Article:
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Digital trade

Vietnam’s digital trade deals to spur productivity-driven growth

Published 25 March 2019 | 4 minute read

The Hinrich Foundation Vietnam Digital Trade Report assesses the current and future potential value of digital trade for the Vietnamese economy. According to the report, the economic value of digital trade-enabled benefits to the Vietnamese economy is estimated to be worth VND 81 trillion (US$3.5 billion) but this could grow by 12-fold under the right settings by 2030.

The digital economy, which is primarily driven by technological advancement, has dramatically changed international trade and altered business models around the world.

In fact, the Fourth Industrial Revolution - identified by the merger of the digital, biological and physical world, and rapid usage of advanced technology like AI and IoT -  has forced governments to keep up with the rapid proliferation of technology. This has resulted in Digital Trade being included as a separate chapter in trade treaties. Earlier it was dealt in annexures, side documents and statements.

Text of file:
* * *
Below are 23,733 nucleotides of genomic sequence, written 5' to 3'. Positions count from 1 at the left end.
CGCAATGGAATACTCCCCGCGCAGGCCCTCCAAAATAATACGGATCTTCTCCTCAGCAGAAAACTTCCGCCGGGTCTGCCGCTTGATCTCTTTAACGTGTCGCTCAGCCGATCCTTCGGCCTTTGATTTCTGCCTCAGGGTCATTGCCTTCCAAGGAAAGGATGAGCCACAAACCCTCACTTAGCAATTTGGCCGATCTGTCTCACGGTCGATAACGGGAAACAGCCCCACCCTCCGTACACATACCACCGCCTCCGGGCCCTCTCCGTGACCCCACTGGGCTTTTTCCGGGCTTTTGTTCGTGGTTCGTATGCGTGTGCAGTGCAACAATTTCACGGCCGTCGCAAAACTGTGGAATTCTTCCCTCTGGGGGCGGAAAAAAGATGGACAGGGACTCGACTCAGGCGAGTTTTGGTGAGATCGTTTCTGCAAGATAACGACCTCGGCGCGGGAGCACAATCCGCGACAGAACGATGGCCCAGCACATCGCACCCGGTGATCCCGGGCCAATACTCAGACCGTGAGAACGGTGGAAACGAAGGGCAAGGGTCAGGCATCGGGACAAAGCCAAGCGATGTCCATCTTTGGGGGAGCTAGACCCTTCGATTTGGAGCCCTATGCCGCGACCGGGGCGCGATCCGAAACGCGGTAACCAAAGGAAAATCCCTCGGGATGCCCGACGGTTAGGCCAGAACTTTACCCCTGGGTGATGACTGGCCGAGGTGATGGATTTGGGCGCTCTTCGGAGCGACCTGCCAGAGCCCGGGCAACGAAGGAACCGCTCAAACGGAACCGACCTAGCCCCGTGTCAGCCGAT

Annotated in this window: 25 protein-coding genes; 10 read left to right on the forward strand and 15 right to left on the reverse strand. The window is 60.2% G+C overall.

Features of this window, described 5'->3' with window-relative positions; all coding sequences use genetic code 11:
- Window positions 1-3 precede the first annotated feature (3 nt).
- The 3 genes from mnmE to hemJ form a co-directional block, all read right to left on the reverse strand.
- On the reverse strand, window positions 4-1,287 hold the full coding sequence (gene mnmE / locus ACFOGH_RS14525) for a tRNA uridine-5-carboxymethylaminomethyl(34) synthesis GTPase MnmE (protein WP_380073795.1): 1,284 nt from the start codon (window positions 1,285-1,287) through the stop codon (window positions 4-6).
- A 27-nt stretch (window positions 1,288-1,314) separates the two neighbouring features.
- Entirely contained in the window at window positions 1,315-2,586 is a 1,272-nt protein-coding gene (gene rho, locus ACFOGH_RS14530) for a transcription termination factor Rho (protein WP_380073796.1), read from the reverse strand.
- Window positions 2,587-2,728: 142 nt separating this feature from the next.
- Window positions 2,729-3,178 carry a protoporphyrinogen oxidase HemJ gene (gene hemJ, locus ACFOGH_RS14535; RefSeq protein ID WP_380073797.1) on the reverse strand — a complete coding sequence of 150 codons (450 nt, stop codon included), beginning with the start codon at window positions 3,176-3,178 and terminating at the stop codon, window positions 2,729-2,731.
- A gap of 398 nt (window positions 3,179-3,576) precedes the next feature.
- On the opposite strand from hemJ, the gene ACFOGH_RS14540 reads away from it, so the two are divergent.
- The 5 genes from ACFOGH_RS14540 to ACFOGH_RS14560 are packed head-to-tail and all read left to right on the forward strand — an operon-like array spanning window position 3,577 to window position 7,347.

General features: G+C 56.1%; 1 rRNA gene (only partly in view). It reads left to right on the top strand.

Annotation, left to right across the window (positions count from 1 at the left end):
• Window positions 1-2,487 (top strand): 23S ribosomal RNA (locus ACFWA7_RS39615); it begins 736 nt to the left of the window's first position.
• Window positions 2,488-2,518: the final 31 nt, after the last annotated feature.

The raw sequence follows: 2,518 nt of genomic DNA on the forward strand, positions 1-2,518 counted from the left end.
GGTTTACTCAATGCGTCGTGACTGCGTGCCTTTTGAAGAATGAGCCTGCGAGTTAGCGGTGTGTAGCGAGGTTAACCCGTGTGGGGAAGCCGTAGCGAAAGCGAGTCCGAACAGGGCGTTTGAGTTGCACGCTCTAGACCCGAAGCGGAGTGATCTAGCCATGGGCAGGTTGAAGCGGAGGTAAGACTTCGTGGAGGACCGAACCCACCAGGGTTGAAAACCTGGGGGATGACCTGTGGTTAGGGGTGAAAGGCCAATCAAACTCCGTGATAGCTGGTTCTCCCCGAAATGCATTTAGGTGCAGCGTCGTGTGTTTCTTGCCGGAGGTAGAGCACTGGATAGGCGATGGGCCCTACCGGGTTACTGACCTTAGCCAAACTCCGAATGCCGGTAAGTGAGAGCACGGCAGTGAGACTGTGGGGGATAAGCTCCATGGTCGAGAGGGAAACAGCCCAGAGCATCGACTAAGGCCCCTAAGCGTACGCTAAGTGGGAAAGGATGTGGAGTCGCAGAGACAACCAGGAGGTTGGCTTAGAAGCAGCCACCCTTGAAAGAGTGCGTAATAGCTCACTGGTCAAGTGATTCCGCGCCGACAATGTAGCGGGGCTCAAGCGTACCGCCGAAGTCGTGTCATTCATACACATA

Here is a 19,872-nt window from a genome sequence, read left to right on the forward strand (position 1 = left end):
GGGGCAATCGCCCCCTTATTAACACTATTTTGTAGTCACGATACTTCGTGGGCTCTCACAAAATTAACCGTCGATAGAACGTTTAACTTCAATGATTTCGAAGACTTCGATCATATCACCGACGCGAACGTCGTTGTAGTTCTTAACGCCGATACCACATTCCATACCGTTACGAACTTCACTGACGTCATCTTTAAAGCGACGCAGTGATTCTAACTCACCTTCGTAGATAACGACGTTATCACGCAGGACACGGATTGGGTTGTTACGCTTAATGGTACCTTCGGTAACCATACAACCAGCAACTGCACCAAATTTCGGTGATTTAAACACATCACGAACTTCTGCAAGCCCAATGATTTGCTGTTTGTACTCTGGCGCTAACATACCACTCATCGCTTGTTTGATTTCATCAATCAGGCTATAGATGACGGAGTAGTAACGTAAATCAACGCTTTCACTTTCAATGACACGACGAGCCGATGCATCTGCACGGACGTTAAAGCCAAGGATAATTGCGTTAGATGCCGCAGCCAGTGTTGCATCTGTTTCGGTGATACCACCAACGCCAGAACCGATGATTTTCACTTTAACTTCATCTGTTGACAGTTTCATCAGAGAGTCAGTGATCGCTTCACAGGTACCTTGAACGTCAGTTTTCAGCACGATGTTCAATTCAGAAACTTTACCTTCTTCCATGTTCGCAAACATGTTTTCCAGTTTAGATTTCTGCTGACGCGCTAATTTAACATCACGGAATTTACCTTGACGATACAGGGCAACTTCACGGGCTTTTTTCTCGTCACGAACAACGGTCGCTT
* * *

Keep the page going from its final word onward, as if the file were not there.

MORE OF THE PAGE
The flow of goods, services and payments electronically was hardly recognised 15 years ago, but the twenty-first century technological ecosystem has enabled it to have a greater impact on the global GDP. 

According to Mckinsey, the volume of cross-border bandwidth that is used in trade has grown 45 times since 2005 and this is expected to grow an additional 9 times by 2021.

Free flow of information, smartphone penetration, e-commerce, improvement in financial technology services and easy internet access has provided impetus to countries to keep a tab on the flow of data, its collection and storage, and security and privacy. These elements are now needed to be dealt in domestic and international policies, and therefore have found space in the new generation trade agreements.